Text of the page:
There are very few laws that protect guest workers from abuses in regard to the law. There are instances of workers receiving false accusations of crimes, harsh penalties, unfair trials and random arrests. One such incident occurred in 2005 with the arrest and execution of a Sri Lankan maid named Rizana Nafeek. The 24-year-old housemaid suffered the accusation of murdering the baby that she was in charge of taking care of, but she claimed it died from choking. She did not have a translator during her interrogation and the authorities beat her into signing a confession. She was only one of the 100,000 Sri Lankan maids that are guest workers in Saudi Arabia. Over 100 guest workers are sitting on death row in the country.

Changes for the Workers

Recently, the Saudi Arabian government has taken steps towards protecting its guest workers through a series of legislations. In 2015, the government voted on these laws and will impose hefty fines on businesses that it finds guilty of abuses such as not paying employees on time, violating health and safety and employing children under 15.

The U.N. has adopted resolutions that would protect guest workers in not only Saudi Arabia but around the world. The International Convention on the Protection of the Rights of All Migrant Workers and Members of their Families emerged to protect the human rights of the 164 million guest workers throughout the world.

Saudi Arabia is a young and growing nation. The use of guest workers has helped its economy expand and thrive as a nation. The treatment of these workers has brought much negative attention to the country, though. It is taking steps, however, to ensure that the abuse and exploitation of these workers come to an end.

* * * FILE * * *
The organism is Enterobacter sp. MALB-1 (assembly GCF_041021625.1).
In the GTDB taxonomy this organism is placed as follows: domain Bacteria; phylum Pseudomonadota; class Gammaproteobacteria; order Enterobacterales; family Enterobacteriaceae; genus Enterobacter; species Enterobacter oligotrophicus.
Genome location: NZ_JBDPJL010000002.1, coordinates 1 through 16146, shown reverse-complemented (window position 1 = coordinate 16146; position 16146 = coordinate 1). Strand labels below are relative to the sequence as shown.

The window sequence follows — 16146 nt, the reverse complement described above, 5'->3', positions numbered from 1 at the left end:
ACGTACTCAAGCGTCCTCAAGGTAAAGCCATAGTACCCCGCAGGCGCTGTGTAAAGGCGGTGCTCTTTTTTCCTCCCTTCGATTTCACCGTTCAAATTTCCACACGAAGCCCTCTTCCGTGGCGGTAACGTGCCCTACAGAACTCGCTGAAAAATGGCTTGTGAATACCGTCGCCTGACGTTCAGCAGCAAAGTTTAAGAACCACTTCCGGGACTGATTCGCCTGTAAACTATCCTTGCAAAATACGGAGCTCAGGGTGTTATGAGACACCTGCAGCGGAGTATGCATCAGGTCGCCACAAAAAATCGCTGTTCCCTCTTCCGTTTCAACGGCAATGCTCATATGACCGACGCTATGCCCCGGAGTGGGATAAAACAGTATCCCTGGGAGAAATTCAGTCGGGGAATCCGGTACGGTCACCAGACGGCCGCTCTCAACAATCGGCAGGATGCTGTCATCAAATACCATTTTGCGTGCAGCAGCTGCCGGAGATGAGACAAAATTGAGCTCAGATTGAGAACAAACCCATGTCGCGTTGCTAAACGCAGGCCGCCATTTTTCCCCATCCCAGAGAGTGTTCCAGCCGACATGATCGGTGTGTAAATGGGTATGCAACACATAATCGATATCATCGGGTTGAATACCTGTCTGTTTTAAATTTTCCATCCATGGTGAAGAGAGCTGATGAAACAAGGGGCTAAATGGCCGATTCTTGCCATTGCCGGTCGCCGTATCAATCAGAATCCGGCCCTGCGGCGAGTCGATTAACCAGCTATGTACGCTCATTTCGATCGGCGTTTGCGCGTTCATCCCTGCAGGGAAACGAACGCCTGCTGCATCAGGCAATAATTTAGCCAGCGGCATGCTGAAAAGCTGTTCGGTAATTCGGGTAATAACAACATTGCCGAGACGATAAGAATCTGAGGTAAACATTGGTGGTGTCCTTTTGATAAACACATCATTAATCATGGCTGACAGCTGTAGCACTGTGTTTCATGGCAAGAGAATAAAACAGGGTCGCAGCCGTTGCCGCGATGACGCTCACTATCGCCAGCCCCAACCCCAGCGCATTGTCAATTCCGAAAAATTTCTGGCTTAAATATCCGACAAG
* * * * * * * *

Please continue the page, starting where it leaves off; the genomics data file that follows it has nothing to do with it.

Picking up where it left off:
– Sam Bostwick
Photo: Wikipedia Commons

Making of a Child SoldierAlthough using children as soldiers is horrifying and illegal, recruiters are employing children every day. In fact, as the war in the Middle East spreads, these recruiters are enlisting children more frequently than before. The extremist groups in Syria, Iran and Saudi Arabia, to name a few, are breaking international war laws on a daily basis in using child soldiers. It is a constant battle for these children as they often have to choose between becoming a soldier and living or becoming another victim of the war.

The Making of a Child Soldier

In recent years, the number of children recruited to fight in the Middle East has doubled, which means more children are becoming being put in danger. Not only is there an emotional and physical battle for these children but also for the soldiers that are fighting against the extremist groups. With the war continuing in Iran, nearly 200 child soldiers have been killed in the last couple of years. In October 2018, there were still 19,000 children who were laying their lives on the line in South Sudan. Many of these children are in poverty and do not know where to turn next.